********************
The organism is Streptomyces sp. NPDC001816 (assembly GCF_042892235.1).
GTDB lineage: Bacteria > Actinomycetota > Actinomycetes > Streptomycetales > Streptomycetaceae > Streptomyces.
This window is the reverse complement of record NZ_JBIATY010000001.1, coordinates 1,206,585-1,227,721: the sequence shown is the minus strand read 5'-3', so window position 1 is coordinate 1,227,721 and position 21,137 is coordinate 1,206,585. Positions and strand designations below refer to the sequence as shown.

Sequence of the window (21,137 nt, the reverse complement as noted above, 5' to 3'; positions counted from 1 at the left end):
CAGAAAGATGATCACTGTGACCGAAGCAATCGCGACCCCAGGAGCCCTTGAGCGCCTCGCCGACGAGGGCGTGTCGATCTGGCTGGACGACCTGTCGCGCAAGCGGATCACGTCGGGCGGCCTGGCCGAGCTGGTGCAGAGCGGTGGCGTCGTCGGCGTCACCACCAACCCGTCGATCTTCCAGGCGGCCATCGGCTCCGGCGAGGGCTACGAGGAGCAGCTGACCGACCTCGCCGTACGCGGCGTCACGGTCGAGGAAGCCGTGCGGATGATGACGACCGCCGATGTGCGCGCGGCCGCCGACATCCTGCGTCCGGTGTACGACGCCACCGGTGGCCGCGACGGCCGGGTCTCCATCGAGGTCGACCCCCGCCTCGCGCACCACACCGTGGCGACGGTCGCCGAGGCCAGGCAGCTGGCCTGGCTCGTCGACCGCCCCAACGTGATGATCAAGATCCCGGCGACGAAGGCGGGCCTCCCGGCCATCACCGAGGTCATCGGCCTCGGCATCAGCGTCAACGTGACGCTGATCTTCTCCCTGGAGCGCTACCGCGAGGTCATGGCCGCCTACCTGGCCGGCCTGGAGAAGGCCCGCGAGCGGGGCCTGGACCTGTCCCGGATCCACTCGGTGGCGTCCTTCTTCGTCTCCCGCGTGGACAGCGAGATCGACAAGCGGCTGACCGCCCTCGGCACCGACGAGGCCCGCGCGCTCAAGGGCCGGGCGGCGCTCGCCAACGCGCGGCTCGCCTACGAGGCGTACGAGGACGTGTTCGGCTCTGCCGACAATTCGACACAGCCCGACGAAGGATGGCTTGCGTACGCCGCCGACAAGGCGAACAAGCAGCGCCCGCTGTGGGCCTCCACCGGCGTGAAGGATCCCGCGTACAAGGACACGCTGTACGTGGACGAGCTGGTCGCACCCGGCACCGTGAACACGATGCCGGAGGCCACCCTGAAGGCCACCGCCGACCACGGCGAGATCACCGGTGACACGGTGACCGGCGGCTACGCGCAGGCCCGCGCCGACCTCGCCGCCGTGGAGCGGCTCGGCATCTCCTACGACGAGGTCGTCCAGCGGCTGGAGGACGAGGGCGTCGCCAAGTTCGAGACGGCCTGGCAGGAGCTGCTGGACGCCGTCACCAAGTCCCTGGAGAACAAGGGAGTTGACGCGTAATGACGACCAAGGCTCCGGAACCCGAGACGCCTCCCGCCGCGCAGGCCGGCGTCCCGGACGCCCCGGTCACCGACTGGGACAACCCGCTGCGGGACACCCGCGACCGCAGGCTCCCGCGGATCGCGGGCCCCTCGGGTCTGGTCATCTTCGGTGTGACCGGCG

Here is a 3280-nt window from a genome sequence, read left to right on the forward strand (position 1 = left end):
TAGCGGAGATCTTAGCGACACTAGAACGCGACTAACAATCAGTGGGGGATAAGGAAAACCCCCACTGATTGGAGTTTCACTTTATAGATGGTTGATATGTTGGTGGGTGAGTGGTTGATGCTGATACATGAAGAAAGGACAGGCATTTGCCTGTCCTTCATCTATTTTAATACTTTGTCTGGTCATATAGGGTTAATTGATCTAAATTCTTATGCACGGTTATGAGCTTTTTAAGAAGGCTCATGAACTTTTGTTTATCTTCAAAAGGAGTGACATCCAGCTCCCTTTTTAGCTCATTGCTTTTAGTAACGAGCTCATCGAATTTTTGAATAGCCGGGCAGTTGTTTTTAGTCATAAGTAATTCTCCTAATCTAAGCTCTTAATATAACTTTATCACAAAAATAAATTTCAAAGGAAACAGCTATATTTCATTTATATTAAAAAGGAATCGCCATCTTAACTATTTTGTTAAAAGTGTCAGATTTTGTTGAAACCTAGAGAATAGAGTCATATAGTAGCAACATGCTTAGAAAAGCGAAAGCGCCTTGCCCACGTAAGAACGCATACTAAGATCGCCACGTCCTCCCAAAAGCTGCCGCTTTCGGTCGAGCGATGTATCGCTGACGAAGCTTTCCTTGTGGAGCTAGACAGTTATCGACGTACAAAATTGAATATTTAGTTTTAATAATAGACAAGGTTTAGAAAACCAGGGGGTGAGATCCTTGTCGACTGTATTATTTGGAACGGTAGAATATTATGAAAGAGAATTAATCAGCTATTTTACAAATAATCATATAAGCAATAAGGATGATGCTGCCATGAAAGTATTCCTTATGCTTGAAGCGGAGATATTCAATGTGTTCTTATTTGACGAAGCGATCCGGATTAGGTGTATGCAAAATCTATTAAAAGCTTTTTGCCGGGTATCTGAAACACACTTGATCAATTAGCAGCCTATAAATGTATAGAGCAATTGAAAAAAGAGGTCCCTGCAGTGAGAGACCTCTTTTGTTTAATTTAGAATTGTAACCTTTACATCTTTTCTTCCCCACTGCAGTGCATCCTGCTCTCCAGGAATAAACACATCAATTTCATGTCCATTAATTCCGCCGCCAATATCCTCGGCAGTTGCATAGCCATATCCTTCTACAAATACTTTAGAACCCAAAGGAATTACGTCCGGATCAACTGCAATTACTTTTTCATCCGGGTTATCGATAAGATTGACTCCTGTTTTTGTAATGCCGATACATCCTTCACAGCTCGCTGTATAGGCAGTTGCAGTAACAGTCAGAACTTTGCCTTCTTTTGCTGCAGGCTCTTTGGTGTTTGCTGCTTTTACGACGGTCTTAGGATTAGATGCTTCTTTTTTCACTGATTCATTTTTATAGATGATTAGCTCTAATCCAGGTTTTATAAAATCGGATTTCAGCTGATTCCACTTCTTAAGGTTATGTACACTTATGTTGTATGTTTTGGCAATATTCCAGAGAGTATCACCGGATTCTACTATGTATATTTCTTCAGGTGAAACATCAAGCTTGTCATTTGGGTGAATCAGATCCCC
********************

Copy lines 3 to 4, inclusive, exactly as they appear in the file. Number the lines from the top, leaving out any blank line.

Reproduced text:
This window is the reverse complement of record NZ_JBIATY010000001.1, coordinates 1,206,585-1,227,721: the sequence shown is the minus strand read 5'-3', so window position 1 is coordinate 1,227,721 and position 21,137 is coordinate 1,206,585. Positions and strand designations below refer to the sequence as shown.

Sequence of the window (21,137 nt, the reverse complement as noted above, 5' to 3'; positions counted from 1 at the left end):